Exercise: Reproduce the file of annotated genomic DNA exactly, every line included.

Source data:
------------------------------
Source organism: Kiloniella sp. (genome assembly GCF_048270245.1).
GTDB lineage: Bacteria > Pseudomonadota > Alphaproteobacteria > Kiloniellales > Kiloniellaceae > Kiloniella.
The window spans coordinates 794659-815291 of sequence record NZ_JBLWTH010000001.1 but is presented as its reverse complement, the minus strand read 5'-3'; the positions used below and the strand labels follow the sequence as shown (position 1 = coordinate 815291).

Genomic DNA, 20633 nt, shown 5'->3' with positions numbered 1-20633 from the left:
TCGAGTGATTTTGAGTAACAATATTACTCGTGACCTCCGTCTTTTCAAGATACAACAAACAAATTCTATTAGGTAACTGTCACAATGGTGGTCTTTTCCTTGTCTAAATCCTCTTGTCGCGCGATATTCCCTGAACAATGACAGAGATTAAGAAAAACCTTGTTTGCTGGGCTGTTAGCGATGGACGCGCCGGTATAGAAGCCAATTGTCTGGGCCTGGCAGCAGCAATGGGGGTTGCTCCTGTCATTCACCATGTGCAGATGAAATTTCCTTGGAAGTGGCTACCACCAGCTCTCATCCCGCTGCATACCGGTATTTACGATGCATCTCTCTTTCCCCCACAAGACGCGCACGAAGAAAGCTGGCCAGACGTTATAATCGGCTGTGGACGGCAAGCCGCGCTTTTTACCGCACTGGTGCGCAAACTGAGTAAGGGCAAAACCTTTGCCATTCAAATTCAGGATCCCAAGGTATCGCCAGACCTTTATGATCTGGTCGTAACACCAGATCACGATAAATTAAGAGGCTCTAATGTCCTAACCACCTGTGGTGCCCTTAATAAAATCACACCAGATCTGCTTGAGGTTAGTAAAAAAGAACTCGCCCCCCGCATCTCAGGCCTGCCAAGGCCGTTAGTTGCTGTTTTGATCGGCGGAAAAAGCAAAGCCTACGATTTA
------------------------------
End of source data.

Source organism: Kiloniella sp. (genome assembly GCF_048270245.1).
GTDB lineage: Bacteria > Pseudomonadota > Alphaproteobacteria > Kiloniellales > Kiloniellaceae > Kiloniella.
The window spans coordinates 794659-815291 of sequence record NZ_JBLWTH010000001.1 but is presented as its reverse complement, the minus strand read 5'-3'; the positions used below and the strand labels follow the sequence as shown (position 1 = coordinate 815291).

Genomic DNA, 20633 nt, shown 5'->3' with positions numbered 1-20633 from the left:
TCGAGTGATTTTGAGTAACAATATTACTCGTGACCTCCGTCTTTTCAAGATACAACAAACAAATTCTATTAGGTAACTGTCACAATGGTGGTCTTTTCCTTGTCTAAATCCTCTTGTCGCGCGATATTCCCTGAACAATGACAGAGATTAAGAAAAACCTTGTTTGCTGGGCTGTTAGCGATGGACGCGCCGGTATAGAAGCCAATTGTCTGGGCCTGGCAGCAGCAATGGGGGTTGCTCCTGTCATTCACCATGTGCAGATGAAATTTCCTTGGAAGTGGCTACCACCAGCTCTCATCCCGCTGCATACCGGTATTTACGATGCATCTCTCTTTCCCCCACAAGACGCGCACGAAGAAAGCTGGCCAGACGTTATAATCGGCTGTGGACGGCAAGCCGCGCTTTTTACCGCACTGGTGCGCAAACTGAGTAAGGGCAAAACCTTTGCCATTCAAATTCAGGATCCCAAGGTATCGCCAGACCTTTATGATCTGGTCGTAACACCAGATCACGATAAATTAAGAGGCTCTAATGTCCTAACCACCTGTGGTGCCCTTAATAAAATCACACCAGATCTGCTTGAGGTTAGTAAAAAAGAACTCGCCCCCCGCATCTCAGGCCTGCCAAGGCCGTTAGTTGCTGTTTTGATCGGCGGAAAAAGCAAAGCCTACGATTTA